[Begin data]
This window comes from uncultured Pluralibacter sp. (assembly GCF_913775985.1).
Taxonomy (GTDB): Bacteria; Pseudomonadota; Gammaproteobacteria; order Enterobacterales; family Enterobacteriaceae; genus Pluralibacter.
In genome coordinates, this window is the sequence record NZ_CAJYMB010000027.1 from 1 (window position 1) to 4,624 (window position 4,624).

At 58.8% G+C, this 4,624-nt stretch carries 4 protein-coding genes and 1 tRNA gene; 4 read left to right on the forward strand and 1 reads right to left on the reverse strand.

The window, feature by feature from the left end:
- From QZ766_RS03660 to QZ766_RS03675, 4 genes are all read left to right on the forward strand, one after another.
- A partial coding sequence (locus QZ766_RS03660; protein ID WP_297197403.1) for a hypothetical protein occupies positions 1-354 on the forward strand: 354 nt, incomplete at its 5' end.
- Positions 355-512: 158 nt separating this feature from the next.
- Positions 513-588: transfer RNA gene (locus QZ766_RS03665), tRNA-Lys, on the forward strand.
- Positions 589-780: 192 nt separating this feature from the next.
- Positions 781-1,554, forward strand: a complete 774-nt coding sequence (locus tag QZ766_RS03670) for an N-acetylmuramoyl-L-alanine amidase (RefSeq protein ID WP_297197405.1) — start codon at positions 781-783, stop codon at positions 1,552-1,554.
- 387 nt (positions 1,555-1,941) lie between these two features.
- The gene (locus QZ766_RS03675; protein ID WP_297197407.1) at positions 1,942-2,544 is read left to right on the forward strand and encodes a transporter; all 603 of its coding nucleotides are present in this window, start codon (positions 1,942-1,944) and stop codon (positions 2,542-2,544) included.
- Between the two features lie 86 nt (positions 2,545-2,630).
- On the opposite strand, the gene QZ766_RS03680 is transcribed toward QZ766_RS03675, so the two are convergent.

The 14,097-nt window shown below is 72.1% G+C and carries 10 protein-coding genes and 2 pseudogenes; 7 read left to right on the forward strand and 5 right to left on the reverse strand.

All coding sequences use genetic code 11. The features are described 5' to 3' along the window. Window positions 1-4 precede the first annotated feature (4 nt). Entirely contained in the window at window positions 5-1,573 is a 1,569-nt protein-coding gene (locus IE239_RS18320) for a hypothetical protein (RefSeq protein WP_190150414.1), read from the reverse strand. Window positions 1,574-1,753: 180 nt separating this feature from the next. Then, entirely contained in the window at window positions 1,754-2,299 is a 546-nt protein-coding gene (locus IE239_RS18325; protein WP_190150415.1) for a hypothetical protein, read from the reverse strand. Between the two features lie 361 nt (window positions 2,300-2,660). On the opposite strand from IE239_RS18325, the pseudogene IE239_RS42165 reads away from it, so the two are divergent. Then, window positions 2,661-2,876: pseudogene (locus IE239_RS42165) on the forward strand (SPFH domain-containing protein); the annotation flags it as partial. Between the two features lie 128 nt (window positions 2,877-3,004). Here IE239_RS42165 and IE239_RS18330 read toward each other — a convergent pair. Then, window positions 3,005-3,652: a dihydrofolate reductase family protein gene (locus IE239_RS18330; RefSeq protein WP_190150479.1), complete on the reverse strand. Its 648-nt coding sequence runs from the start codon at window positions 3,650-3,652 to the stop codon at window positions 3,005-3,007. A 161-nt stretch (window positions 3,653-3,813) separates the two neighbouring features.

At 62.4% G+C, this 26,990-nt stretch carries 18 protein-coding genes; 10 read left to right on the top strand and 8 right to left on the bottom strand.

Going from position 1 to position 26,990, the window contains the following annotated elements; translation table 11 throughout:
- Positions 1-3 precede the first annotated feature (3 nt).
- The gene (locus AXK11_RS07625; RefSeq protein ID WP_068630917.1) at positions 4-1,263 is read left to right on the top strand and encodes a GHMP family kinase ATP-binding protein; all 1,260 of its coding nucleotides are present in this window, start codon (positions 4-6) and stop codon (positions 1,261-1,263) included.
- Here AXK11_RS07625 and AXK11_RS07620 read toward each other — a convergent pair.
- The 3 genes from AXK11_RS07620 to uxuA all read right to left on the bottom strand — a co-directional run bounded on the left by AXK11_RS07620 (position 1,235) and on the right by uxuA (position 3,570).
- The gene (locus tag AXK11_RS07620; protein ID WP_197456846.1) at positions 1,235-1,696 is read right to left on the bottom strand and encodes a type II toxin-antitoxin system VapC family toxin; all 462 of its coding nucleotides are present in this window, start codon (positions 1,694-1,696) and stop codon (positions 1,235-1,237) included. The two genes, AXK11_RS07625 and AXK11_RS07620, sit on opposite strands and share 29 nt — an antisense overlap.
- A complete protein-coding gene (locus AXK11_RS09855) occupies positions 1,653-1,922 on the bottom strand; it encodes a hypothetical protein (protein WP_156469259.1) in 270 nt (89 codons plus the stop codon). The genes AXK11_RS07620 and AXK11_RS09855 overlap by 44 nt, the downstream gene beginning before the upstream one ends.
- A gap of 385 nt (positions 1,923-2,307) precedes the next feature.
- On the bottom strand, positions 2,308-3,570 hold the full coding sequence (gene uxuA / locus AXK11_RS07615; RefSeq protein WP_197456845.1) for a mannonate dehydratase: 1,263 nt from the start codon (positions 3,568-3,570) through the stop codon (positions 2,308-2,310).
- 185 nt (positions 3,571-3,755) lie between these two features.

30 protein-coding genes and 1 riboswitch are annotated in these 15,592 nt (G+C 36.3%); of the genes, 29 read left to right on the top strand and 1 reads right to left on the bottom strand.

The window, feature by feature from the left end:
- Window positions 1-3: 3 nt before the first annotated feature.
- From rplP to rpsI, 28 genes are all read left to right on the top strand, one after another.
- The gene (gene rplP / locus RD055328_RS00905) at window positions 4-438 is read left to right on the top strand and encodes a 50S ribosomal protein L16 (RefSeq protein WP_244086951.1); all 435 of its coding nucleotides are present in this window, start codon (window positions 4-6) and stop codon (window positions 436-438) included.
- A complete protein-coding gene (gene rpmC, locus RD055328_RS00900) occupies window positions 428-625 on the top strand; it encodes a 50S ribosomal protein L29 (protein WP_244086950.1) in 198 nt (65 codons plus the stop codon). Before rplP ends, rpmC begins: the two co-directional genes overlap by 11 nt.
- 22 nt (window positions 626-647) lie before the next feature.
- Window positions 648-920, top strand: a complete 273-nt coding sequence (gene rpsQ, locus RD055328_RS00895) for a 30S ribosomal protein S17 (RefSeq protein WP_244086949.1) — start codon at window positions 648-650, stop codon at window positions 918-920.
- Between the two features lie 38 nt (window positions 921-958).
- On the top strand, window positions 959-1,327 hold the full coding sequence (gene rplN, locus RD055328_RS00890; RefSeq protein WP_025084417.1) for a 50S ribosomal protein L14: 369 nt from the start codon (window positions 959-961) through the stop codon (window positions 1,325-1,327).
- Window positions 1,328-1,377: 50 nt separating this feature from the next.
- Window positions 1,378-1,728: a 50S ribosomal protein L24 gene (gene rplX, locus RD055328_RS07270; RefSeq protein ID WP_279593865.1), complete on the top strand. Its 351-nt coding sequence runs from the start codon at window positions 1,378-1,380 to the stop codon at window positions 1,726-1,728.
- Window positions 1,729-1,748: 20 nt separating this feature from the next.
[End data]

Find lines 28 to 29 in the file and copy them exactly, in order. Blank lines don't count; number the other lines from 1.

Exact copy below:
- 185 nt (positions 3,571-3,755) lie between these two features.

30 protein-coding genes and 1 riboswitch are annotated in these 15,592 nt (G+C 36.3%); of the genes, 29 read left to right on the top strand and 1 reads right to left on the bottom strand.